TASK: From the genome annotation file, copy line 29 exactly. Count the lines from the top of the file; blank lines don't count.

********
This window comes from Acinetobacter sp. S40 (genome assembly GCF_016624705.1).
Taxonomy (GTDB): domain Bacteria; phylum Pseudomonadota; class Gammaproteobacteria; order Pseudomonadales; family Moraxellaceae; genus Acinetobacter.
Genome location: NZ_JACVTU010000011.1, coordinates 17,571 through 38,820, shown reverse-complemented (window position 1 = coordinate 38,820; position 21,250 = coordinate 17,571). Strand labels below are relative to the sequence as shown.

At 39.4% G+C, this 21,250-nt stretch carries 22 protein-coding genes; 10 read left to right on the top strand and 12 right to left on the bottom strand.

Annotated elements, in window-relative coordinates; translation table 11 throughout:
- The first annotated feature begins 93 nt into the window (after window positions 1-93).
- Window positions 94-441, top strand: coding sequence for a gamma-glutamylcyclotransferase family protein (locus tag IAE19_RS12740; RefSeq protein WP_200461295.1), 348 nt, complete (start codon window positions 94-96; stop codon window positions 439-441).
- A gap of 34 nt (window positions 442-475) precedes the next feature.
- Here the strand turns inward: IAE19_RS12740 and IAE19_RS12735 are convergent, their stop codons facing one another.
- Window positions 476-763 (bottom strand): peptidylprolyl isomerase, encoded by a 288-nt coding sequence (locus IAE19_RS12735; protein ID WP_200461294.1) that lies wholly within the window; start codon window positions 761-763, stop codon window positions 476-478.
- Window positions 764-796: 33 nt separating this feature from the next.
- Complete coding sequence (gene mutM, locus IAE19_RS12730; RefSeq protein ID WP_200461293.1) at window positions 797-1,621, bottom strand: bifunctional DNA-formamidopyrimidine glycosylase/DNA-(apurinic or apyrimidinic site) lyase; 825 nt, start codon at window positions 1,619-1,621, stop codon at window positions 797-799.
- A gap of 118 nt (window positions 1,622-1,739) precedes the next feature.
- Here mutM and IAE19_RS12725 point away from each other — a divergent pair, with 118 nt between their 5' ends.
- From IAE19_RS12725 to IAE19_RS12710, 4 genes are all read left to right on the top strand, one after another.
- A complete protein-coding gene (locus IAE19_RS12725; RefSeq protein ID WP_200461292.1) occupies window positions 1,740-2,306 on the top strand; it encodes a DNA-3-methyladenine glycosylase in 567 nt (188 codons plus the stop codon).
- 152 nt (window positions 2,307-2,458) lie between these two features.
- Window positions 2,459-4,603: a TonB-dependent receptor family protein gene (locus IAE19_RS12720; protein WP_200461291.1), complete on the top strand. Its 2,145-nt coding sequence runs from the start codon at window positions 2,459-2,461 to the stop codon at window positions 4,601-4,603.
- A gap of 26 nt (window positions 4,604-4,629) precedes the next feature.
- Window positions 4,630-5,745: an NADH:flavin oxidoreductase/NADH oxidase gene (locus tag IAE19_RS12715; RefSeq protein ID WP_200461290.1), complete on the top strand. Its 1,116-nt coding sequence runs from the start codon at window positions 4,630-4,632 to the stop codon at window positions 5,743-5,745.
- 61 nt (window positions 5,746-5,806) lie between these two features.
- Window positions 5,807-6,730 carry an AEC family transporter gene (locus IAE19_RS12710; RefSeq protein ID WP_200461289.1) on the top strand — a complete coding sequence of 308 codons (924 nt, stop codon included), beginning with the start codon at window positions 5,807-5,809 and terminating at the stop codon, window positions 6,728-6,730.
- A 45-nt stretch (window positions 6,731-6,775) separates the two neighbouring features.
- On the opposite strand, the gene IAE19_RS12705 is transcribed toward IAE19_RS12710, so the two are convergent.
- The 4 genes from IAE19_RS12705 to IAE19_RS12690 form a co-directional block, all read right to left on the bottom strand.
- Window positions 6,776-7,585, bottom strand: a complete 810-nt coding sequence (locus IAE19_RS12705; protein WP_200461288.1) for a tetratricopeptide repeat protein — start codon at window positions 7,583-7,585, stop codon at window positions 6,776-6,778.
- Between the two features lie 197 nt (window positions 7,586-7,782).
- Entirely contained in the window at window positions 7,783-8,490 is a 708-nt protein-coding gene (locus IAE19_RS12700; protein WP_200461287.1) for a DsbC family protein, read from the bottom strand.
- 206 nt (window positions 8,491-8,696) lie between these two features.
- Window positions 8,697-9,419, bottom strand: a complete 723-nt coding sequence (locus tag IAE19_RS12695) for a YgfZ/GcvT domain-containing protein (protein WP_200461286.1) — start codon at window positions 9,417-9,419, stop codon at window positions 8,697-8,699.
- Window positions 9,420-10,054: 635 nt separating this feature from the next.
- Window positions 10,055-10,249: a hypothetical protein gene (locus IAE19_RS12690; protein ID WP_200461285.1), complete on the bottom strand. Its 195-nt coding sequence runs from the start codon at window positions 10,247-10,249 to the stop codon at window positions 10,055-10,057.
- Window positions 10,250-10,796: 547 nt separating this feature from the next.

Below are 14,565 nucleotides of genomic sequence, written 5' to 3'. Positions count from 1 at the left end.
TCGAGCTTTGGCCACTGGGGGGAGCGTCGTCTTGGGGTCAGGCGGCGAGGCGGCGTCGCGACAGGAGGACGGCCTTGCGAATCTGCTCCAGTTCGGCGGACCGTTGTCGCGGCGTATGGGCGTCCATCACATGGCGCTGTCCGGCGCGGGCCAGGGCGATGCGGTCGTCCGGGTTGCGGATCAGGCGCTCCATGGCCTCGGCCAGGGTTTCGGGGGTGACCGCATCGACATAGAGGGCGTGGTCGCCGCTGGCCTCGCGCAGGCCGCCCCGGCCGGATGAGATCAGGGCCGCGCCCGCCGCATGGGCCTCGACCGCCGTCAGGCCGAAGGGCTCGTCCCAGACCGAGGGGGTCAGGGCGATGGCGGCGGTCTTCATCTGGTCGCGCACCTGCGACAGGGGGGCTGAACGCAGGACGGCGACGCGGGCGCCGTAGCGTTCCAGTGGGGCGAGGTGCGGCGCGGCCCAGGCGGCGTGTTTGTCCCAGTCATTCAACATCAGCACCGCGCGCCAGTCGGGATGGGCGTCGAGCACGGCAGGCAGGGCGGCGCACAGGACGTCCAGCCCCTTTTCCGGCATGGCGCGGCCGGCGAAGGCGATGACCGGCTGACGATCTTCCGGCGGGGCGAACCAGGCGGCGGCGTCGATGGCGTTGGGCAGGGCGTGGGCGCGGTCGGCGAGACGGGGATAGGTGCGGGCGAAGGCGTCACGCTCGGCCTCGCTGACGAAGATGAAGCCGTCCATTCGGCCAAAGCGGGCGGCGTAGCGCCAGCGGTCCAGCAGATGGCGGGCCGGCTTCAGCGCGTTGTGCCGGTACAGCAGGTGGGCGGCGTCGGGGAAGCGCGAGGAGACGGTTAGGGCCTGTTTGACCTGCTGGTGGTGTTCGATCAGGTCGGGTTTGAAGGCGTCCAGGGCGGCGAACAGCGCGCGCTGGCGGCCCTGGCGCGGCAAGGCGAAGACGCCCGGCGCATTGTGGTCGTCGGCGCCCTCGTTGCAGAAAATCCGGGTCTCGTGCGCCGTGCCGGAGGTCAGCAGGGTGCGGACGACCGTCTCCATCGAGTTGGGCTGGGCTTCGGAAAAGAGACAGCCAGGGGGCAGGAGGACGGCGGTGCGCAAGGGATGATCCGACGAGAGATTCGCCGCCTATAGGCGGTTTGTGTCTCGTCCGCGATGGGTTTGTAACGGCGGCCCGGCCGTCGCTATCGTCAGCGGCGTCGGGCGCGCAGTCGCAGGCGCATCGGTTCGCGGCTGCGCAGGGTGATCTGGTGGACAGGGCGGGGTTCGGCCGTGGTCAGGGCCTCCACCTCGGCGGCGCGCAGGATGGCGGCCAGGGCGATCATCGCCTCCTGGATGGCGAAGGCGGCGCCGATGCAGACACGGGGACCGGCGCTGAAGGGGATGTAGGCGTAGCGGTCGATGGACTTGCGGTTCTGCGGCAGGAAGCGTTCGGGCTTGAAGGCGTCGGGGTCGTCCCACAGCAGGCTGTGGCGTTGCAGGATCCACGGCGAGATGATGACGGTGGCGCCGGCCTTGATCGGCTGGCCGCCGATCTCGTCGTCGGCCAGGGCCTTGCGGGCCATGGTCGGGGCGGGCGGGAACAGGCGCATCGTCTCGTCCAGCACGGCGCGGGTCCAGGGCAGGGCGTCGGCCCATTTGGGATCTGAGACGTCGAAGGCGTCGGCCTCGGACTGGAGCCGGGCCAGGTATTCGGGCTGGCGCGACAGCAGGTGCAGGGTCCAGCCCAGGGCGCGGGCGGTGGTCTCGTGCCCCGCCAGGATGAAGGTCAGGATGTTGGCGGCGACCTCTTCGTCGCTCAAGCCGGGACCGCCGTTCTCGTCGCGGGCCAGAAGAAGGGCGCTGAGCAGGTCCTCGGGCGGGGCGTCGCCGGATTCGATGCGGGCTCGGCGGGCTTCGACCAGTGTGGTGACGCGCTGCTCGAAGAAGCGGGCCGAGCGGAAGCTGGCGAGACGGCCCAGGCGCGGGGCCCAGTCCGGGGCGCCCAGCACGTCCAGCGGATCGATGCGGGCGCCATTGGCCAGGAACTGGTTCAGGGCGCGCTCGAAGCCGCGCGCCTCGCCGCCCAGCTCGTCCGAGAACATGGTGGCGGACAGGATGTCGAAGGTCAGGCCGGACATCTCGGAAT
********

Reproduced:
- 206 nt (window positions 8,491-8,696) lie between these two features.